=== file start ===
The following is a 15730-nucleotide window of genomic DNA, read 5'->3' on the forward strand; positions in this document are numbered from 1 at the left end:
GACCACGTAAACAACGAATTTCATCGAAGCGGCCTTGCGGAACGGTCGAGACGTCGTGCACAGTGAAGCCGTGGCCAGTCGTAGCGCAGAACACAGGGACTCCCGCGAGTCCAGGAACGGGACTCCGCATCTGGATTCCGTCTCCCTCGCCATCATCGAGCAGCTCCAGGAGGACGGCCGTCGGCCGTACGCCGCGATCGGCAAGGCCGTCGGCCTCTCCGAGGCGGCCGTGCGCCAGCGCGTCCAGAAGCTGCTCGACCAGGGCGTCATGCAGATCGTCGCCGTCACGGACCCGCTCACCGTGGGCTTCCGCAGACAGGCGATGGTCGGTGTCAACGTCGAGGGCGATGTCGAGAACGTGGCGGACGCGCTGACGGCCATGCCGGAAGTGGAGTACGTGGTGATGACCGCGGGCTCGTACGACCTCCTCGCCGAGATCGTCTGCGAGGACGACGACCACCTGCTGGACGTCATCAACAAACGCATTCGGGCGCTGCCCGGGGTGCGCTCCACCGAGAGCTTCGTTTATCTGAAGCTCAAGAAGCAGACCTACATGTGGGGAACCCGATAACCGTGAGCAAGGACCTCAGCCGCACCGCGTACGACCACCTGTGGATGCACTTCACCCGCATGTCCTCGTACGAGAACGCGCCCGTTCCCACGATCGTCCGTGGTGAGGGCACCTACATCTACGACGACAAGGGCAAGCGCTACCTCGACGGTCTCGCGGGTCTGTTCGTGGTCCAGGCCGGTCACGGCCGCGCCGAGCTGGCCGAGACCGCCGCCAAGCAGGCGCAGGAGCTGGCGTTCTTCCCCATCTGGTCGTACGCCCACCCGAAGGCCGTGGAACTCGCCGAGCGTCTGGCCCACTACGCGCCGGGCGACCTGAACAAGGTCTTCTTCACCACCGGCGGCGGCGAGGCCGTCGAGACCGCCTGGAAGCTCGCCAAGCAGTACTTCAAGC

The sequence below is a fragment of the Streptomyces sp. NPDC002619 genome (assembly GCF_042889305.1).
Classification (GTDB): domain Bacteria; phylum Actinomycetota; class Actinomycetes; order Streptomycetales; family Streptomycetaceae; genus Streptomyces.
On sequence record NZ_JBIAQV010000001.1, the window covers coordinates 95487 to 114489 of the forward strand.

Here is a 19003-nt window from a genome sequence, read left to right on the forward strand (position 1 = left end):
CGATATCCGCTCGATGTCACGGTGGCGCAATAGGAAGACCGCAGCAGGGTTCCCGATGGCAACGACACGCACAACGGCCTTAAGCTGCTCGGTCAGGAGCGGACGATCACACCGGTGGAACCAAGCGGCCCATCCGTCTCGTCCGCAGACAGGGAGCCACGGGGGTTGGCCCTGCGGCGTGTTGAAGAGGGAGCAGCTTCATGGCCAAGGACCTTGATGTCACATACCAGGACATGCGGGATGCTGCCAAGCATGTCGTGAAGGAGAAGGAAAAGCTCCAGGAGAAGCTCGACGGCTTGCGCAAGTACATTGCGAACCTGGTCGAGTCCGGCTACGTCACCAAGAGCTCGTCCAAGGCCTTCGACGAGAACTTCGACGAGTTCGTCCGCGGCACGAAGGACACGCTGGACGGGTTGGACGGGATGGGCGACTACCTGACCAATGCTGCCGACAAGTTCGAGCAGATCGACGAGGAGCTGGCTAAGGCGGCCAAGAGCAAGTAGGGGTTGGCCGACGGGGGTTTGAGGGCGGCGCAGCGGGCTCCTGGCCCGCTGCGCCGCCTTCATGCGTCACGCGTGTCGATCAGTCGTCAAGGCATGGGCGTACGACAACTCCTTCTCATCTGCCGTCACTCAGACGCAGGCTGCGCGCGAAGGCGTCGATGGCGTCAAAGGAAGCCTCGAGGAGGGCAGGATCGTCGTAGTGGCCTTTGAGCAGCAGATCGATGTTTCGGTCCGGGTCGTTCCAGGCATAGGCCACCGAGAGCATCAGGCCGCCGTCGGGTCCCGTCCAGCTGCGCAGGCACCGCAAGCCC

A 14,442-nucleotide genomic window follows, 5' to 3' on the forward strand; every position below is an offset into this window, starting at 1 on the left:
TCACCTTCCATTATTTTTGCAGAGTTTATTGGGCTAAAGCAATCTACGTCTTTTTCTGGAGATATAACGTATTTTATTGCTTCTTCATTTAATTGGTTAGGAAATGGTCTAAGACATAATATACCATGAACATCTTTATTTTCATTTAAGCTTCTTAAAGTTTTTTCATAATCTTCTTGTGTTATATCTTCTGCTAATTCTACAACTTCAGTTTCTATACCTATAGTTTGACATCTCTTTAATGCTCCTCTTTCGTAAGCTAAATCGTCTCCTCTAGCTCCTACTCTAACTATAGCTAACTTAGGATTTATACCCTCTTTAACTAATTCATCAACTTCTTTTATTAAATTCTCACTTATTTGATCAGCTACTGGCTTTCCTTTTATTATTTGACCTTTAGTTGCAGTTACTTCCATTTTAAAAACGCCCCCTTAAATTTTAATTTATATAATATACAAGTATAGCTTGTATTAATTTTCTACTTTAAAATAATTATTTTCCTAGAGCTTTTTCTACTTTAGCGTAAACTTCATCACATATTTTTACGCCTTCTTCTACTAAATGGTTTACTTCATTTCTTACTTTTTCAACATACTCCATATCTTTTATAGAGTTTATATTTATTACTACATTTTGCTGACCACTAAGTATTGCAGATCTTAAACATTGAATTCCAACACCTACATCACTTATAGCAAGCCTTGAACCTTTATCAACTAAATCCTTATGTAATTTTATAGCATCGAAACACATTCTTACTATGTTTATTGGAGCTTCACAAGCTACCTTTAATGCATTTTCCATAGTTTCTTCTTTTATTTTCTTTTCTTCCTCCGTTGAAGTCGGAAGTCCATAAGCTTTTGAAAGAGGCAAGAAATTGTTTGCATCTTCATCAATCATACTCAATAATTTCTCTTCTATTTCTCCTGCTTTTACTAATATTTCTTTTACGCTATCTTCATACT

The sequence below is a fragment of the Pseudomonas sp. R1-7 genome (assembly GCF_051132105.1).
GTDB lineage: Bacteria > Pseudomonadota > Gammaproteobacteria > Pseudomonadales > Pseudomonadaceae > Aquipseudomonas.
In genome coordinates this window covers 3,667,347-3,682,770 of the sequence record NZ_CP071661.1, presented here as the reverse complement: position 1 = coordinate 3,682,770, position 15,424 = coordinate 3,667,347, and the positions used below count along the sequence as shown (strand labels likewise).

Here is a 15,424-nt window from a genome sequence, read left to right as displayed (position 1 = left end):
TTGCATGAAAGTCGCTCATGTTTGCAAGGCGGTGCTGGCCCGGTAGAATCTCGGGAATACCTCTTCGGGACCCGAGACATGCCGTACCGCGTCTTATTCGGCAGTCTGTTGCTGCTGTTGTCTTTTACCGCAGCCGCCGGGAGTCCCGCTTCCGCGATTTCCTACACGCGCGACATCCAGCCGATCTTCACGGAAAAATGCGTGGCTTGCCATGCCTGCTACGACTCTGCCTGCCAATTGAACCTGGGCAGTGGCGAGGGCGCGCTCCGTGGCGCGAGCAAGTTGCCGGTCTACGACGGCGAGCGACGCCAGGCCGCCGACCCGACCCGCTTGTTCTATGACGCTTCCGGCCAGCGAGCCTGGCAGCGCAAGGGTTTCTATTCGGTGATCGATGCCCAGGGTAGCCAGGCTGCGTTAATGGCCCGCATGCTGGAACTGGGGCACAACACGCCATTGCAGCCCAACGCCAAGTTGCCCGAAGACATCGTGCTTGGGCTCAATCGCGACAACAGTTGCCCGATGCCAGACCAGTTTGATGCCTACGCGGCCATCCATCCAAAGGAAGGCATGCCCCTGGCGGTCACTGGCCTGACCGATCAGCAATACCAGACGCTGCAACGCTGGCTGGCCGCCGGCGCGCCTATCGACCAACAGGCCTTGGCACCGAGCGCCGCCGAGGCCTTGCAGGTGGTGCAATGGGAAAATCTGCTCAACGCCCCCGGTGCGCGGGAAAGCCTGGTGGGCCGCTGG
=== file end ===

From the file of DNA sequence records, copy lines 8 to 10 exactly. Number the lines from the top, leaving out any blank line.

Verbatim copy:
A 14,442-nucleotide genomic window follows, 5' to 3' on the forward strand; every position below is an offset into this window, starting at 1 on the left:
TCACCTTCCATTATTTTTGCAGAGTTTATTGGGCTAAAGCAATCTACGTCTTTTTCTGGAGATATAACGTATTTTATTGCTTCTTCATTTAATTGGTTAGGAAATGGTCTAAGACATAATATACCATGAACATCTTTATTTTCATTTAAGCTTCTTAAAGTTTTTTCATAATCTTCTTGTGTTATATCTTCTGCTAATTCTACAACTTCAGTTTCTATACCTATAGTTTGACATCTCTTTAATGCTCCTCTTTCGTAAGCTAAATCGTCTCCTCTAGCTCCTACTCTAACTATAGCTAACTTAGGATTTATACCCTCTTTAACTAATTCATCAACTTCTTTTATTAAATTCTCACTTATTTGATCAGCTACTGGCTTTCCTTTTATTATTTGACCTTTAGTTGCAGTTACTTCCATTTTAAAAACGCCCCCTTAAATTTTAATTTATATAATATACAAGTATAGCTTGTATTAATTTTCTACTTTAAAATAATTATTTTCCTAGAGCTTTTTCTACTTTAGCGTAAACTTCATCACATATTTTTACGCCTTCTTCTACTAAATGGTTTACTTCATTTCTTACTTTTTCAACATACTCCATATCTTTTATAGAGTTTATATTTATTACTACATTTTGCTGACCACTAAGTATTGCAGATCTTAAACATTGAATTCCAACACCTACATCACTTATAGCAAGCCTTGAACCTTTATCAACTAAATCCTTATGTAATTTTATAGCATCGAAACACATTCTTACTATGTTTATTGGAGCTTCACAAGCTACCTTTAATGCATTTTCCATAGTTTCTTCTTTTATTTTCTTTTCTTCCTCCGTTGAAGTCGGAAGTCCATAAGCTTTTGAAAGAGGCAAGAAATTGTTTGCATCTTCATCAATCATACTCAATAATTTCTCTTCTATTTCTCCTGCTTTTACTAATATTTCTTTTACGCTATCTTCATACT

The sequence below is a fragment of the Pseudomonas sp. R1-7 genome (assembly GCF_051132105.1).